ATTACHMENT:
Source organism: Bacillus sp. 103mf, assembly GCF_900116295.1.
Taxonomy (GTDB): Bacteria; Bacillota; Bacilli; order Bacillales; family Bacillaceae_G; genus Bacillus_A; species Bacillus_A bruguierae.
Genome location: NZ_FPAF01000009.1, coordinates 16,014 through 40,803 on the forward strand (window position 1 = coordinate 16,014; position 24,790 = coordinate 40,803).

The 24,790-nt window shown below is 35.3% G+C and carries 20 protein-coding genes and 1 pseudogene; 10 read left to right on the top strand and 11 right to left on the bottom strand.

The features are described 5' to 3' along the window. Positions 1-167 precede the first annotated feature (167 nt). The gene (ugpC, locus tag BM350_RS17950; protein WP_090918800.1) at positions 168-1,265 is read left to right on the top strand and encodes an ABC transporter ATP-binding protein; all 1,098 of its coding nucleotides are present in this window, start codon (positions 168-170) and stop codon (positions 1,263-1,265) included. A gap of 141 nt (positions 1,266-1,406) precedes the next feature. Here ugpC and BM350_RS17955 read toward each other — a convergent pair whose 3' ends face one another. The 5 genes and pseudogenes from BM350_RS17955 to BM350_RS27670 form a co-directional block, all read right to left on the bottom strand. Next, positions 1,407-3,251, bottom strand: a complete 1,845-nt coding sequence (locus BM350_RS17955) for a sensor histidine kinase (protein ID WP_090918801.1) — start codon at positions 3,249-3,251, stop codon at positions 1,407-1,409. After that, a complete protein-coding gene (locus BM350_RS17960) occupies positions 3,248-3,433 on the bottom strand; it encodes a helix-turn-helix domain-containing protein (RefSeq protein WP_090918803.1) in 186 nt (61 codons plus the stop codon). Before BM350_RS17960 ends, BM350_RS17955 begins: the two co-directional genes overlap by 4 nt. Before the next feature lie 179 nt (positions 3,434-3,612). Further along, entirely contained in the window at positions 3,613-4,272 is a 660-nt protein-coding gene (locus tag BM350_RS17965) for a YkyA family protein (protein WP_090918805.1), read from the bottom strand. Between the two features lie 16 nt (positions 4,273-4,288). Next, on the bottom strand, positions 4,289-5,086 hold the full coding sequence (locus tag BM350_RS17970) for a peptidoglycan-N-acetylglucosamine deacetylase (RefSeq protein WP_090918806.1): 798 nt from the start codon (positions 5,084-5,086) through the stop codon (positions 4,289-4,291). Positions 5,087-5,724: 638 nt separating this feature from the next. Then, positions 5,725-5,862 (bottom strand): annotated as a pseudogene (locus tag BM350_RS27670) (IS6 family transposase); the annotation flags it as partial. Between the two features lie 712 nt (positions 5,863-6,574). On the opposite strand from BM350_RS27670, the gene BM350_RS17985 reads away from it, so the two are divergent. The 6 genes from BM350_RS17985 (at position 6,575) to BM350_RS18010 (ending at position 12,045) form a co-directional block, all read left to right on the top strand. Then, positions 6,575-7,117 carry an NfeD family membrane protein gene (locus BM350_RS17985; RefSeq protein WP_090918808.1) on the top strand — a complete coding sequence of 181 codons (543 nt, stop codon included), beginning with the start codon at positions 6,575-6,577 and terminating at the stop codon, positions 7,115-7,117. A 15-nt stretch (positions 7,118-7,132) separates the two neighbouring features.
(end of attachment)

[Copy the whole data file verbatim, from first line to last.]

Source organism: Bacillus sp. 103mf, assembly GCF_900116295.1.
Taxonomy (GTDB): Bacteria; Bacillota; Bacilli; order Bacillales; family Bacillaceae_G; genus Bacillus_A; species Bacillus_A bruguierae.
Genome location: NZ_FPAF01000009.1, coordinates 16,014 through 40,803 on the forward strand (window position 1 = coordinate 16,014; position 24,790 = coordinate 40,803).

The 24,790-nt window shown below is 35.3% G+C and carries 20 protein-coding genes and 1 pseudogene; 10 read left to right on the top strand and 11 right to left on the bottom strand.

The features are described 5' to 3' along the window. Positions 1-167 precede the first annotated feature (167 nt). The gene (ugpC, locus tag BM350_RS17950; protein WP_090918800.1) at positions 168-1,265 is read left to right on the top strand and encodes an ABC transporter ATP-binding protein; all 1,098 of its coding nucleotides are present in this window, start codon (positions 168-170) and stop codon (positions 1,263-1,265) included. A gap of 141 nt (positions 1,266-1,406) precedes the next feature. Here ugpC and BM350_RS17955 read toward each other — a convergent pair whose 3' ends face one another. The 5 genes and pseudogenes from BM350_RS17955 to BM350_RS27670 form a co-directional block, all read right to left on the bottom strand. Next, positions 1,407-3,251, bottom strand: a complete 1,845-nt coding sequence (locus BM350_RS17955) for a sensor histidine kinase (protein ID WP_090918801.1) — start codon at positions 3,249-3,251, stop codon at positions 1,407-1,409. After that, a complete protein-coding gene (locus BM350_RS17960) occupies positions 3,248-3,433 on the bottom strand; it encodes a helix-turn-helix domain-containing protein (RefSeq protein WP_090918803.1) in 186 nt (61 codons plus the stop codon). Before BM350_RS17960 ends, BM350_RS17955 begins: the two co-directional genes overlap by 4 nt. Before the next feature lie 179 nt (positions 3,434-3,612). Further along, entirely contained in the window at positions 3,613-4,272 is a 660-nt protein-coding gene (locus tag BM350_RS17965) for a YkyA family protein (protein WP_090918805.1), read from the bottom strand. Between the two features lie 16 nt (positions 4,273-4,288). Next, on the bottom strand, positions 4,289-5,086 hold the full coding sequence (locus tag BM350_RS17970) for a peptidoglycan-N-acetylglucosamine deacetylase (RefSeq protein WP_090918806.1): 798 nt from the start codon (positions 5,084-5,086) through the stop codon (positions 4,289-4,291). Positions 5,087-5,724: 638 nt separating this feature from the next. Then, positions 5,725-5,862 (bottom strand): annotated as a pseudogene (locus tag BM350_RS27670) (IS6 family transposase); the annotation flags it as partial. Between the two features lie 712 nt (positions 5,863-6,574). On the opposite strand from BM350_RS27670, the gene BM350_RS17985 reads away from it, so the two are divergent. The 6 genes from BM350_RS17985 (at position 6,575) to BM350_RS18010 (ending at position 12,045) form a co-directional block, all read left to right on the top strand. Then, positions 6,575-7,117 carry an NfeD family membrane protein gene (locus BM350_RS17985; RefSeq protein WP_090918808.1) on the top strand — a complete coding sequence of 181 codons (543 nt, stop codon included), beginning with the start codon at positions 6,575-6,577 and terminating at the stop codon, positions 7,115-7,117. A 15-nt stretch (positions 7,118-7,132) separates the two neighbouring features.